I think that Bullard makes a persuasive case that the amount of household wealth evaporated along with the crash in house prices should likely be viewed as a “permanent” (highly persistent) negative wealth shock. Standard theory (and common sense) suggests a corresponding permanent decline in consumer spending (with consumption growing along its original growth path). The implication is that the so-called “output gap” (the difference between actual and “trend” GDP) may be greatly overstated by conventional measures.
There is still not enough talk of wealth effects in current macro debates, as they are invoked only selectively. Note by the way that if you see the output gap is somewhat smaller, you will think today’s recovery is somewhat better, not in absolute terms, but relative to potential.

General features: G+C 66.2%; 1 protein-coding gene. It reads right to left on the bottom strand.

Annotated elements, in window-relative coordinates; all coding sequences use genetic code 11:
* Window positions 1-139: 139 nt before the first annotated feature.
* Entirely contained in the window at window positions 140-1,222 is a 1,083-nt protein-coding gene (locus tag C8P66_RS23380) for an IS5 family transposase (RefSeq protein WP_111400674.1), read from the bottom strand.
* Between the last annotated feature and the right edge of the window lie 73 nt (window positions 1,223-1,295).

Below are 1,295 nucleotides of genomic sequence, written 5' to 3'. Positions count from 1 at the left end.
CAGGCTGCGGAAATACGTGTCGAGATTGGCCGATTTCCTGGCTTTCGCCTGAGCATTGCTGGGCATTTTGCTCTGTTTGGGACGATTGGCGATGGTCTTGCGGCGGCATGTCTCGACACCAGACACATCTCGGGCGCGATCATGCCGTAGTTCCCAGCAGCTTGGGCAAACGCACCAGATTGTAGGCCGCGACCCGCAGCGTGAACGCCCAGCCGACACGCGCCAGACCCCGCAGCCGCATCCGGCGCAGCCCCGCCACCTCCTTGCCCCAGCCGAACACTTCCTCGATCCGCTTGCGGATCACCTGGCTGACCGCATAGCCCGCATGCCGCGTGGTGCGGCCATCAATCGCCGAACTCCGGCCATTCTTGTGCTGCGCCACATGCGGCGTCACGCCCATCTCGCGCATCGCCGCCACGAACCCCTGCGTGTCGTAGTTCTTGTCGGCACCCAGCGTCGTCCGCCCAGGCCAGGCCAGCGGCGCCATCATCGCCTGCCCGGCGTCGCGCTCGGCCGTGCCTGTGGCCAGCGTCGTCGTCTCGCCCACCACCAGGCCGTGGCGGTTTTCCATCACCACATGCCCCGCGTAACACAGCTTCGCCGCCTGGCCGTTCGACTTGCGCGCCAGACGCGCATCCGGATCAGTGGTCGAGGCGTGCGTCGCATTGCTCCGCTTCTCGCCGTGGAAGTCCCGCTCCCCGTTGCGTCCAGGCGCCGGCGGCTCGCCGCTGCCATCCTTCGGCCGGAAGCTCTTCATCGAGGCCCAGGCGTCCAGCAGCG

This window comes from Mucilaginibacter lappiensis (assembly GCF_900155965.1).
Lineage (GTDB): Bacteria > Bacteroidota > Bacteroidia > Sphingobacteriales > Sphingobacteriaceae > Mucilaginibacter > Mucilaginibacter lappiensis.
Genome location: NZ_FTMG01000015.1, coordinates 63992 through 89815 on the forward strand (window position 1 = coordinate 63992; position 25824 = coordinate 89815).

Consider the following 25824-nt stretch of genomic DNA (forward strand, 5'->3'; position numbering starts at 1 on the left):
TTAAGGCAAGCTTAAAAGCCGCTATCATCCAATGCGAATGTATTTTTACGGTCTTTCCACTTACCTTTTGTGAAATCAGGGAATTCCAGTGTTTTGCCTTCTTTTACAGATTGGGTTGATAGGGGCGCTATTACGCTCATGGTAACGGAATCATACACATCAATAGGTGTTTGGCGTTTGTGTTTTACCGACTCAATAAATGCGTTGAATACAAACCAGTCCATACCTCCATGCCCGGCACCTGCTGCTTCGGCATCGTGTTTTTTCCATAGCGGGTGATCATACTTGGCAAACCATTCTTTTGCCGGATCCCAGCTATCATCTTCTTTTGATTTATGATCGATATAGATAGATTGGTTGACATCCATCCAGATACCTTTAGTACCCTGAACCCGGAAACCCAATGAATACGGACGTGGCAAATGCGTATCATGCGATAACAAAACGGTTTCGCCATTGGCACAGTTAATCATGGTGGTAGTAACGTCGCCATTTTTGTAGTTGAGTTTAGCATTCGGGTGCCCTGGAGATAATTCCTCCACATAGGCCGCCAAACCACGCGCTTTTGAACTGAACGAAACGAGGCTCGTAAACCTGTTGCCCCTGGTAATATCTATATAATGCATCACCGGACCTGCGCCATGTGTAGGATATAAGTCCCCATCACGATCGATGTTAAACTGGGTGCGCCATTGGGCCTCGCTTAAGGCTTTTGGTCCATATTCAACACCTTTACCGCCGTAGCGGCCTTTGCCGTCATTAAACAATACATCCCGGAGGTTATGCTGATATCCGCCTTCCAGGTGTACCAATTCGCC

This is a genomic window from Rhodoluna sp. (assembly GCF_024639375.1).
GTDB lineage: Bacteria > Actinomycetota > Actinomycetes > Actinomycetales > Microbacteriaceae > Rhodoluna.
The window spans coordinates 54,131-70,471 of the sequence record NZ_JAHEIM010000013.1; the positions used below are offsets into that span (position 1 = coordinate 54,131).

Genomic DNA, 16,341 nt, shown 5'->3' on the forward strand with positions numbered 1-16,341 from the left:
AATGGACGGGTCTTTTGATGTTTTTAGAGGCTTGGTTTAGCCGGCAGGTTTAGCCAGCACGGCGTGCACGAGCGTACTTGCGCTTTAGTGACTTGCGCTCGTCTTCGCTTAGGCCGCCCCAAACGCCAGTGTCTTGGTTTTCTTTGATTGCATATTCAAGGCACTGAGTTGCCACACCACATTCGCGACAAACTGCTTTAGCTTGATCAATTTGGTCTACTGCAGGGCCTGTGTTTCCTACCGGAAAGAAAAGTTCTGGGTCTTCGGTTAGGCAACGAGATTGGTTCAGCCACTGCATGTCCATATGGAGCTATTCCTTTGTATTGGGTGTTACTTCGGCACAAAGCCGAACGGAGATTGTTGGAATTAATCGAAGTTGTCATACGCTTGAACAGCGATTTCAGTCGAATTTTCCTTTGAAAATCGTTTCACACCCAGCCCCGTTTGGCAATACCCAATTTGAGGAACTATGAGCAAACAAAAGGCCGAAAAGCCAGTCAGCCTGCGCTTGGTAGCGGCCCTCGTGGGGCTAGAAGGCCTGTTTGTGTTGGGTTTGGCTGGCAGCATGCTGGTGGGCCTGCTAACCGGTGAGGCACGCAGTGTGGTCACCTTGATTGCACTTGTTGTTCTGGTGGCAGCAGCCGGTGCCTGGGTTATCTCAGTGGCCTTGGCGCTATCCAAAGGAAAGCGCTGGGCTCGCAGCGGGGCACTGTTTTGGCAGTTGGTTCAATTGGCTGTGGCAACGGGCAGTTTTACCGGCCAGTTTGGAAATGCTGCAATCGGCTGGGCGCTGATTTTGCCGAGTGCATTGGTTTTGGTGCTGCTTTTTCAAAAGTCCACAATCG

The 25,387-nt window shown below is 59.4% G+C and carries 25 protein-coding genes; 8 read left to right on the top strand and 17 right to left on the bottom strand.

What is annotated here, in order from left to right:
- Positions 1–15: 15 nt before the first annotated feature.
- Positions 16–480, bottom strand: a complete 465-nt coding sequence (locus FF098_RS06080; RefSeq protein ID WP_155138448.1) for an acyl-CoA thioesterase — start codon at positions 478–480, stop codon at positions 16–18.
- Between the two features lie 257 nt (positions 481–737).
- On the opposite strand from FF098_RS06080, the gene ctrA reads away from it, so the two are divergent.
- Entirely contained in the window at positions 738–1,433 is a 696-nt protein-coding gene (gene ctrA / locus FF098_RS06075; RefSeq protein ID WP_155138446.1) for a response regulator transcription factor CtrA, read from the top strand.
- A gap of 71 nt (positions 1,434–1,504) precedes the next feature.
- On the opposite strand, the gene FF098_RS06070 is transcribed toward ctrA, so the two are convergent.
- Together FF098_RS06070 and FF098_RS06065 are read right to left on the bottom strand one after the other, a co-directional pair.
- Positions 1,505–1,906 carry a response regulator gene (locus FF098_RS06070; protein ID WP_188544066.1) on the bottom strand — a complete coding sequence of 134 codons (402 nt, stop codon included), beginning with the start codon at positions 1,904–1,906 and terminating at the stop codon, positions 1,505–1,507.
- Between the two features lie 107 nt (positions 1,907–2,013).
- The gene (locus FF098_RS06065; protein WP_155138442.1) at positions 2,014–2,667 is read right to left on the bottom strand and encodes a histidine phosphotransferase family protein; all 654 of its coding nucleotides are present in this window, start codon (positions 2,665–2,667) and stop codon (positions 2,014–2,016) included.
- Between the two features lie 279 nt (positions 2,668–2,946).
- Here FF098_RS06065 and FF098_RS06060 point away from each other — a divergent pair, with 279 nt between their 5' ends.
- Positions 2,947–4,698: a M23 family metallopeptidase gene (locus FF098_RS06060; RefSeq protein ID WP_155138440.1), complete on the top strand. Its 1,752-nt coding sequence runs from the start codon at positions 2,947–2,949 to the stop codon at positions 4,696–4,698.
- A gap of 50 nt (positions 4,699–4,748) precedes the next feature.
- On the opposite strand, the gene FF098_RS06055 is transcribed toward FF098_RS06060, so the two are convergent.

Addendum: Here is comment from Scott Sumner, and Matt Yglesias. You’ll note my post is itself non-committal, though I certainly do not dismiss this argument. Simplest response to Sumner and Yglesias is that we may have had a biased estimate of the previous trend, for bubble and TGS-related reasons.